ABSTRACT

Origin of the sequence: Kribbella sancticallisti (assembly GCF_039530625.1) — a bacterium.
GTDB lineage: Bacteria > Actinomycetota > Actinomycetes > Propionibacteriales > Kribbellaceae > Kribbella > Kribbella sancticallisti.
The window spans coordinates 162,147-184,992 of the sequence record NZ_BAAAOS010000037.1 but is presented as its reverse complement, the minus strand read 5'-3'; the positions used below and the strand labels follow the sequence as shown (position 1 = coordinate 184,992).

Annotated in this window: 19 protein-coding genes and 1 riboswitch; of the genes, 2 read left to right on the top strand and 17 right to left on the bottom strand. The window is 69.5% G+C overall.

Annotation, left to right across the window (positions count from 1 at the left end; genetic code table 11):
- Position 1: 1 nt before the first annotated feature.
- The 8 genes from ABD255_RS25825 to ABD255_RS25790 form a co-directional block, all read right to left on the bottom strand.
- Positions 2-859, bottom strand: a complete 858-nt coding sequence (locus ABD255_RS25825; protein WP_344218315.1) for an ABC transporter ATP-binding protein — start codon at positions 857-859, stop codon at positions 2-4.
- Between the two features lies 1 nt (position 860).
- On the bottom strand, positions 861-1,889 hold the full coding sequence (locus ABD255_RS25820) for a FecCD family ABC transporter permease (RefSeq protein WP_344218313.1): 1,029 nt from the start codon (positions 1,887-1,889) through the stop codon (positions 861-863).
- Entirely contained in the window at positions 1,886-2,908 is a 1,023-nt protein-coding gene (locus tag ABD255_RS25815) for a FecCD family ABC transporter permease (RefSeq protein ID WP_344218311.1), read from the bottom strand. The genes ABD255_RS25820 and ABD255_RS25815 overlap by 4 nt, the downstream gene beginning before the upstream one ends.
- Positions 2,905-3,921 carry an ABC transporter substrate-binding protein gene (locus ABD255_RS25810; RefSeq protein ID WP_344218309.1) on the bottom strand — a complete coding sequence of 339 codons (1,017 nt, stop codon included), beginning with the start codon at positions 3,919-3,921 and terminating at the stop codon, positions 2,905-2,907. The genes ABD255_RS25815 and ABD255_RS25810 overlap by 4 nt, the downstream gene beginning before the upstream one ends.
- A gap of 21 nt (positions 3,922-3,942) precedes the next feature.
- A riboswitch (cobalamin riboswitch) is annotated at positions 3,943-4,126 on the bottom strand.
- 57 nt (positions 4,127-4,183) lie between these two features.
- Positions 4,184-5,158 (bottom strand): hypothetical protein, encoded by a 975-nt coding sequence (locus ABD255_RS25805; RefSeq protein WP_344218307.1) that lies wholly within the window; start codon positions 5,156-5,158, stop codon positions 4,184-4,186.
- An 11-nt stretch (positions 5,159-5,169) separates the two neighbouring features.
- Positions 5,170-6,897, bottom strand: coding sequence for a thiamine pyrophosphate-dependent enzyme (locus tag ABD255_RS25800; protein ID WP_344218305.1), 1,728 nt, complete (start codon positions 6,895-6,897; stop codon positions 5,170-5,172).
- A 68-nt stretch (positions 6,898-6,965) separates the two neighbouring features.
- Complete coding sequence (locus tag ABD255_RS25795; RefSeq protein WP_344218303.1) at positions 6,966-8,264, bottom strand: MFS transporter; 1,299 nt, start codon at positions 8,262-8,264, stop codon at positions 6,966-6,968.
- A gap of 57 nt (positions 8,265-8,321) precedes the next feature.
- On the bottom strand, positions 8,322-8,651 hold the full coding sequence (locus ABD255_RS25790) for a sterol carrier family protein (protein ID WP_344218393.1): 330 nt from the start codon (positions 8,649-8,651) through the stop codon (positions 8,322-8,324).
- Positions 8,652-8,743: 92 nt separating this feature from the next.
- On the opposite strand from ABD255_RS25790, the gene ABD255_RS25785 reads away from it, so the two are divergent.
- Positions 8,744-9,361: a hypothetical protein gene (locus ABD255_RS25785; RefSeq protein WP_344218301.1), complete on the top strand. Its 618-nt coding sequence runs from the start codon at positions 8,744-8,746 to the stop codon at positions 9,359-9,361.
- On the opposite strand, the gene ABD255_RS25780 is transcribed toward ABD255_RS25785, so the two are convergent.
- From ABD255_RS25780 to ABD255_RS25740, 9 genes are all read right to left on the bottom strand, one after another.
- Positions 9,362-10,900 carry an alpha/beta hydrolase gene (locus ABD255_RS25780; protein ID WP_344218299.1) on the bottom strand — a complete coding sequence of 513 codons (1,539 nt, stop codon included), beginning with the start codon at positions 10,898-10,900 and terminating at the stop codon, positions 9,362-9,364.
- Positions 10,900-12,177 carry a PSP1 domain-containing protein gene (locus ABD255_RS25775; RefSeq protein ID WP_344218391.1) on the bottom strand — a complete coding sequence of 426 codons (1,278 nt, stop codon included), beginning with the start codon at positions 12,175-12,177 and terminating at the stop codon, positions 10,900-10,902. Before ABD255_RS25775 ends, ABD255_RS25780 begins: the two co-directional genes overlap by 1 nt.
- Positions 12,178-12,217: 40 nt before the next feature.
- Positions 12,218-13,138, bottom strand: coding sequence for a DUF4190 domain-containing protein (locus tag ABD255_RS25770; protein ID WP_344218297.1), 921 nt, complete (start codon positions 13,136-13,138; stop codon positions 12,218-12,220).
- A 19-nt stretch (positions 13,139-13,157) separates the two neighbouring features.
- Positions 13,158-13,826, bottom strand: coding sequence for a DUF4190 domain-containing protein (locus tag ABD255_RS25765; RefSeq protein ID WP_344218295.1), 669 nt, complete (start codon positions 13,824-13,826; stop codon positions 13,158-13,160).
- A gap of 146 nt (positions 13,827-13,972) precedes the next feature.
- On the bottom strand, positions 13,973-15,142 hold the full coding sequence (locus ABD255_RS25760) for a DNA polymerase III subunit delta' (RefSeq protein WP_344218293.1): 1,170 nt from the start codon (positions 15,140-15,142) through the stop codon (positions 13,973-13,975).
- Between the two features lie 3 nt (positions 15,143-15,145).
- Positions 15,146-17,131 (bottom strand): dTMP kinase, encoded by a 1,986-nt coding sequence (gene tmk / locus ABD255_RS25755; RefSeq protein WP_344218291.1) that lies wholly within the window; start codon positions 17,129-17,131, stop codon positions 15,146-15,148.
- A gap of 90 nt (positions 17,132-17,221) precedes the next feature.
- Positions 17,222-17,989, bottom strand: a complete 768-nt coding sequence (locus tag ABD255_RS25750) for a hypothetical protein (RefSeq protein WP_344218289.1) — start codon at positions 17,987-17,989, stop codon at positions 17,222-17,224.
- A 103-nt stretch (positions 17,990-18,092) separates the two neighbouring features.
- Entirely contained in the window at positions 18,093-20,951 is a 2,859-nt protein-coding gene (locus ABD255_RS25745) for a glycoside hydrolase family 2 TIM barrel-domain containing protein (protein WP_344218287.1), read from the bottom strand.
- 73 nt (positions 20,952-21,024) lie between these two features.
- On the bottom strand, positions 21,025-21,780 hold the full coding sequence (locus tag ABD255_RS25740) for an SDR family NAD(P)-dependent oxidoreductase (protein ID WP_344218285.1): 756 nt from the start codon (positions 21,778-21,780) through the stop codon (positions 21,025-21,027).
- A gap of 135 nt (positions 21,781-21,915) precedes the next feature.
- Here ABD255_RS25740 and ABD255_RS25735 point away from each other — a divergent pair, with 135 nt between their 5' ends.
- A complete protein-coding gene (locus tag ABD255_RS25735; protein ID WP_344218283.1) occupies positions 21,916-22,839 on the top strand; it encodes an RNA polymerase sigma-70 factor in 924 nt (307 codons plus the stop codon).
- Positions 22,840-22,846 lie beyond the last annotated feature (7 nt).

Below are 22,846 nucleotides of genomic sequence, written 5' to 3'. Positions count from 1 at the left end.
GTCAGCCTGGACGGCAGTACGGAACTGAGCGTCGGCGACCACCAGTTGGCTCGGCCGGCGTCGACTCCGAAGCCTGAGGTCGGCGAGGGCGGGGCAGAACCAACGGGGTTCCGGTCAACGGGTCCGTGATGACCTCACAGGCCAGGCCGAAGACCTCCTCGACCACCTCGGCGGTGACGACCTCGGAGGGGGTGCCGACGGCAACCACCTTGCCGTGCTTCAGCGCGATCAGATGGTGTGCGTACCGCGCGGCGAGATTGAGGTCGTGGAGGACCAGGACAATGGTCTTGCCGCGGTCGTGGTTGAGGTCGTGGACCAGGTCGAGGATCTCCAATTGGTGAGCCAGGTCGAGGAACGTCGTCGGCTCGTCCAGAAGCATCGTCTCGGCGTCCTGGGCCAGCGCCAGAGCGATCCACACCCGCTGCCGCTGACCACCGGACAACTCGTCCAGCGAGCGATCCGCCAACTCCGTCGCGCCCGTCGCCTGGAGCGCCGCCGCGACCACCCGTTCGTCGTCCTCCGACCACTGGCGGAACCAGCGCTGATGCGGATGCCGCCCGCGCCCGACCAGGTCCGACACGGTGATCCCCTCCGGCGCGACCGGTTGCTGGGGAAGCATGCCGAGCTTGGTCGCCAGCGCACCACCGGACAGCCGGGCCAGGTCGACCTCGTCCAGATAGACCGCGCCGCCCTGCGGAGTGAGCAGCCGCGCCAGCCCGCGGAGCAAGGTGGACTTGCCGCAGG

From economic and environmental perspectives, mineral fertilizers and organic resources should be targeted optimally within the cropping systems to ensure high productivity and high nutrient use efficiencies. This chapter reviews the status and determinants of the soil organic matter (SOM) status in maize-based farming systems and examines its critical role for maintaining the fertility and productivity of soils in Sub-Saharan Africa (SSA) and the implications for nutrient management decision support. It also reviews case study datasets of maize fertilizer trials to assess the extent to which SOM regulates maize productivity and fertilizer use efficiency and gain insights into the role of integrated soil fertility management practices in optimizing the agronomic performance of smallholder maize-based farming systems in SSA. On-farm nutrient omission trials conducted over six consecutive cropping seasons in western Kenya allow for the assessment of initial field soil organic carbon (SOC) status on spatial-temporal patterns in yield response to fertilizer N applications.